The sights are a Patridge rearsight (a square slot in the sight instead of a vee) and matching foresight which has some limited vertical screw adjustment. Windage adjustment (side-to- side) on the rearsight is achieved using the old method of tapping it sideways to achieve correct alignment. The basic quarter rib that carries the rearsight is rather short and to fix any sort of optical sight — a red dot sight would seem to be ideal — requires removal of the rearsight.
This Baikal is a non-ejector. A cocking indicator is located in front of the barrel selector button — for anyone unfamiliar with this device, it is a small plunger that stands proud when the gun is cocked, and flush with the top tang when the hammer is down in the fired or uncocked position. Well-liked on the Continent, it is something most UK shooters can live with but tend to regard as unnecessary.
The safety is the cross-bolt type that locks the trigger and is situated at the rear of the trigger-guard. As for the trigger, it is wide and pleasingly shaped, especially for rifle use.
Ammunition for testing the shot barrel included Lyalvale Express 2in and 21/2in loaded with 9g and 14g of No. 6 shot, and the equivalent length Eley Fourten and Fourlong with 9g and 12.5g of shot. All patterns were good but obviously at distances over 20 yards the 9g loads had started to develop some fairly noticeable gaps in the patterns.
Another cartridge used to test the shot barrel was Eley Trap .410 with 19g of No. 8 shot which gave respectable, if fairly big, patterns at a full 30 yards. I found this to be a strong indication of the kind of shot coverage you can achieve with a .410.
Shooting with the rifle barrel was always going to be a bit limited on-range due to the Patridge sights and 51/2lb, long, albeit smooth, trigger-pull. Testing took place from a rested position at only 38 yards on the basis that at any greater range the foresight would appear almost as large as something like a squirrel, rabbit or the other small pests that one might be aiming at with a .22 rimfire. Despite that, the results were commendable with the best 3-shot group half an inch centre-to-centre using RWS subsonic ammunition.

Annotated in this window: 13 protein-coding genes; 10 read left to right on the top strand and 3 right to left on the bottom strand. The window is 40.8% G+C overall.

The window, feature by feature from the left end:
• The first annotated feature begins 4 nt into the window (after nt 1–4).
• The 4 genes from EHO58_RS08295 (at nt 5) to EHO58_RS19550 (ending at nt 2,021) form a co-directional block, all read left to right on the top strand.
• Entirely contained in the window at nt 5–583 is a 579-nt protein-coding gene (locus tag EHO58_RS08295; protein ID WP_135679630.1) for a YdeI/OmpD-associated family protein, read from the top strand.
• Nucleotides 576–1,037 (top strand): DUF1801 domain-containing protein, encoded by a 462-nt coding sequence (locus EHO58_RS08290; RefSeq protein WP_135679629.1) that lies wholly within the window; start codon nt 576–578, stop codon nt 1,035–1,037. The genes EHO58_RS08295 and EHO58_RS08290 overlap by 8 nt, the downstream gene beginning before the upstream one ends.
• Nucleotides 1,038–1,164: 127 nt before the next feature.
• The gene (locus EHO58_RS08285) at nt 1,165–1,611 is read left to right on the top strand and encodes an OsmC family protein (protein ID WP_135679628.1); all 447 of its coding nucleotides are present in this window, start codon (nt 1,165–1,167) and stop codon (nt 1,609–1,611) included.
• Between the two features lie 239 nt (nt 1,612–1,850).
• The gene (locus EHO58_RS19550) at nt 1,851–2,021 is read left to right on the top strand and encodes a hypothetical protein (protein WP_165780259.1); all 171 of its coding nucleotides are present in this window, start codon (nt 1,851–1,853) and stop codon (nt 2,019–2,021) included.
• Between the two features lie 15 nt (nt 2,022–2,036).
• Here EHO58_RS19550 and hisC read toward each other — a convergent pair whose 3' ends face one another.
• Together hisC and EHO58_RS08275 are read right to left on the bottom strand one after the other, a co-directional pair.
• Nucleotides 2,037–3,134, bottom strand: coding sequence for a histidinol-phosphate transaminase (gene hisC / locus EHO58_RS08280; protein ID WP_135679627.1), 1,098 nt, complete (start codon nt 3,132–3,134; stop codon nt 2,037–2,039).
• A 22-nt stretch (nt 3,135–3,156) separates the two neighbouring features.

Baikal Scout combination gun specifications:
.22RF/.410 3in magnum
Nominal 23in. Four multi-chokes supplied for the shot barrel.
Single-trigger with manual barrel selector and cocking indicator.
York Guns, tel 01904 487180 or go to www.yorkguns.com
Construction: Solidly made with no frills, good steel and surprisingly nice wood.
Handling: Butt-heavy with the light barrels, but this isn’t really a handicap.
Finish: This gun has a basic finish that is quite suitable for a vermin tool.
Fit: A reasonably comfortable fit with good sight alignment.
Value: Not cheap, but for an unusual solution to an old problem it represents quite good value.
The Baikal Scout combination gun proves that it is a practical proposition to have a rifle and shotgun combined. Combination guns are relatively uncommon but this good-value solution could change that.
With basic sights there is a limit to its use as a rifle but a red dot sight, which can be used if necessary with both eyes open, would improve its potential as a rifle without really having a detrimental impact on its practicality as a shotgun. Used within the capabilities of the open sights it is still a very useful tool for short-range use, and could easily become an important gun in the cabinet for gamekeepers who need both a small rimfire rifle and a single-barrel .410.
Shot patterns were good and a further accuracy test with a riflescope fitted showed the pattern of bullet strikes to be consistent, especially for a firearm that appears to defy the current accepted “best practices” of rifle construction.